"We're asking questions that are of a nature that a potential juror may be afraid to open up on in court," said Macon attorney Laura Hogue, representing Gregory McMichael. "They need to feel confident. As the court is aware, the case had received overwhelming publicity."
But First Amendment Attorney Tom Clyde made it clear that his media clients would not stand for being barred from the proceedings. The court filing on behalf of the Associated Press, the Atlanta-Journal Constitution and CNN, among others, contended state and national Supreme Court opinions maintain that all portions of jury trials "must be open to the public and the press."
The Brunswick News was not a party to the court filing but supported opposition to closing jury selection to the media.
"We do very much object to the closure of the voir dire process on a systematic basis," Clyde told Walmsley.
According to Logue, pretrial hearings in the emotionally stirring case indicate a need to protect potential jurors from possible public exposure. Some who testified in earlier pretrial proceedings ended up being "lambasted" on social media, she said. Others then backed out of testifying in pretrial hearings as a result, she said.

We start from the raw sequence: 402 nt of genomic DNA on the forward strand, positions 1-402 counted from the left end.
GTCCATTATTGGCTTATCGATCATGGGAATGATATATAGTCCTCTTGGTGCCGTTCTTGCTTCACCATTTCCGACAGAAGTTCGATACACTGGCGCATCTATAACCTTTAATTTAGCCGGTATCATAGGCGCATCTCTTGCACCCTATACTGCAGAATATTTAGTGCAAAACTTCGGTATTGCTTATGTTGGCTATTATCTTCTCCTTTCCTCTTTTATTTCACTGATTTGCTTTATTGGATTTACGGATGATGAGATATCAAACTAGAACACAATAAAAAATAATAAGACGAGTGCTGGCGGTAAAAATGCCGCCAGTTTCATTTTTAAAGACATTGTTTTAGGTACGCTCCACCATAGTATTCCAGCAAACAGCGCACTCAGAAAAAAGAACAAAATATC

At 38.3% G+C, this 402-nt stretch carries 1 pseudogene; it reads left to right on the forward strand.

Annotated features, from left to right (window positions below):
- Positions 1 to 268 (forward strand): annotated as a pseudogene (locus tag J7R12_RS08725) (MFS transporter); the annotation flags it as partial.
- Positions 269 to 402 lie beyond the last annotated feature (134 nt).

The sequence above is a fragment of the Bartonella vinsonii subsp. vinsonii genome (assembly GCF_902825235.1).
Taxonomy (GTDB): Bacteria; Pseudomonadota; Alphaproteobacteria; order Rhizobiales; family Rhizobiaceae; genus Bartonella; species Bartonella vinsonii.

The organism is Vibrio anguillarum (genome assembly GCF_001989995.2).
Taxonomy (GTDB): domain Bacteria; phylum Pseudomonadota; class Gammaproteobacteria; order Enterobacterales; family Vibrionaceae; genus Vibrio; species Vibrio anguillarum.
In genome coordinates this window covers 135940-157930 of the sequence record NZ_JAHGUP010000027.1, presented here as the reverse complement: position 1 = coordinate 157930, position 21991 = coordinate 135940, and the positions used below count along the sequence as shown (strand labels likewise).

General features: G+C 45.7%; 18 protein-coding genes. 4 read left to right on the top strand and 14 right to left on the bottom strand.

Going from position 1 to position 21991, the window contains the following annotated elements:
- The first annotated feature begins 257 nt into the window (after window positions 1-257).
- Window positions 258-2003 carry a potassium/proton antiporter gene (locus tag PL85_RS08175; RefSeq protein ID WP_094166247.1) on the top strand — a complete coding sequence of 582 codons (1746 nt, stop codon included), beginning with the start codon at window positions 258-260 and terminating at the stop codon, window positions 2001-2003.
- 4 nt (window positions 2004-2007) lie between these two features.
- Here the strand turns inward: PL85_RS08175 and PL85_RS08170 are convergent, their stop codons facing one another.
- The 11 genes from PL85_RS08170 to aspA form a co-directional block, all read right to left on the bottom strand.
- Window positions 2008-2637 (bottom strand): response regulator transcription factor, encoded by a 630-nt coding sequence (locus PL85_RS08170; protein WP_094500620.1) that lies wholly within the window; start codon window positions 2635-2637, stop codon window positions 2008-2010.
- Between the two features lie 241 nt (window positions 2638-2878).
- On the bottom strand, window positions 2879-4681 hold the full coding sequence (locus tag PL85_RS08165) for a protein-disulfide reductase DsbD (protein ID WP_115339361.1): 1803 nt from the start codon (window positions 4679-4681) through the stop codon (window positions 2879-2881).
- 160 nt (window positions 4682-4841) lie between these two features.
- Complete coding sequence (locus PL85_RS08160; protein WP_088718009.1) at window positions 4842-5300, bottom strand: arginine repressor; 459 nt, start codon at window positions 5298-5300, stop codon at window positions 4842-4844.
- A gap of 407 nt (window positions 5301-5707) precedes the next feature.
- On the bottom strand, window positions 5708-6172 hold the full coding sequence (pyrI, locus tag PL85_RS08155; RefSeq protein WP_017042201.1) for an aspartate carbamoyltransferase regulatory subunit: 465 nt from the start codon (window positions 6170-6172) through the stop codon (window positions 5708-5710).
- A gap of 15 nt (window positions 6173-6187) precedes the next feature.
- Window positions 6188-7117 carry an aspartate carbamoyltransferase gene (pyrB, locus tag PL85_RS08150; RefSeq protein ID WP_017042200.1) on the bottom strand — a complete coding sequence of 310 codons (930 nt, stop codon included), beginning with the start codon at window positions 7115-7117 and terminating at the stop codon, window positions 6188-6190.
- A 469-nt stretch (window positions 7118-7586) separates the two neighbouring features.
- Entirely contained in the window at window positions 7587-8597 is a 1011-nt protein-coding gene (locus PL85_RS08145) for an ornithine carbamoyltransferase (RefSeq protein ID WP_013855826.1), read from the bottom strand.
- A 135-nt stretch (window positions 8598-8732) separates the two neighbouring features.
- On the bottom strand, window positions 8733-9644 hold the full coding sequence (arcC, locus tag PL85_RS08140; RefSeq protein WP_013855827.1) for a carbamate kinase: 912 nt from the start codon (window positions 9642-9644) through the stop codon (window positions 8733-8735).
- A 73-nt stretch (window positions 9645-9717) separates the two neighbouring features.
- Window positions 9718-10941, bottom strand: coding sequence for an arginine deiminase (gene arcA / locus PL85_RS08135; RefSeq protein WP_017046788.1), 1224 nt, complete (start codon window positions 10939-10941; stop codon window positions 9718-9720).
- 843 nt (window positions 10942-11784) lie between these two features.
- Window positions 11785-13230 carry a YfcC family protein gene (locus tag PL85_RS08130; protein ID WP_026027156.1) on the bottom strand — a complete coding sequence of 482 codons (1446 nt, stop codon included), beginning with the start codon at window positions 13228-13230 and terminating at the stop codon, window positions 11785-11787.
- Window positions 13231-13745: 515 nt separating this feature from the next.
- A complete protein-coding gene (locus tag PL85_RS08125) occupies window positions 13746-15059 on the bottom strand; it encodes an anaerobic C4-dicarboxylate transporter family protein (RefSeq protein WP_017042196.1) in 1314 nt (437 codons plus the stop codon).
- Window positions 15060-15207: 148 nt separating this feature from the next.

She noted "toe-curling" emails and voicemails received daily by her office regarding the case.
Typically, the media do not identify members of a jury.
Walmsley urged defense attorneys and Clyde to meet during recess Thursday and seek a mutual resolution. They did, for now.
Returning at 3:05 p.m. after a nearly two-hour recess, the defense attorneys rescinded their blanket request. Instead, attorneys requested consideration be given should a potential juror express concern about speaking freely with the media present.
Walmsley asked defense attorneys to get with Clyde and see what arrangements might be made to accommodate such a request, a detail to work out before the trial starts, he said.
"I have a better understanding now of their objections," Logue said. "I am withdrawing the motion that the press should be excluded from all individual voir dire."
Afterward, Clyde said he was satisfied that something could be worked out before trial.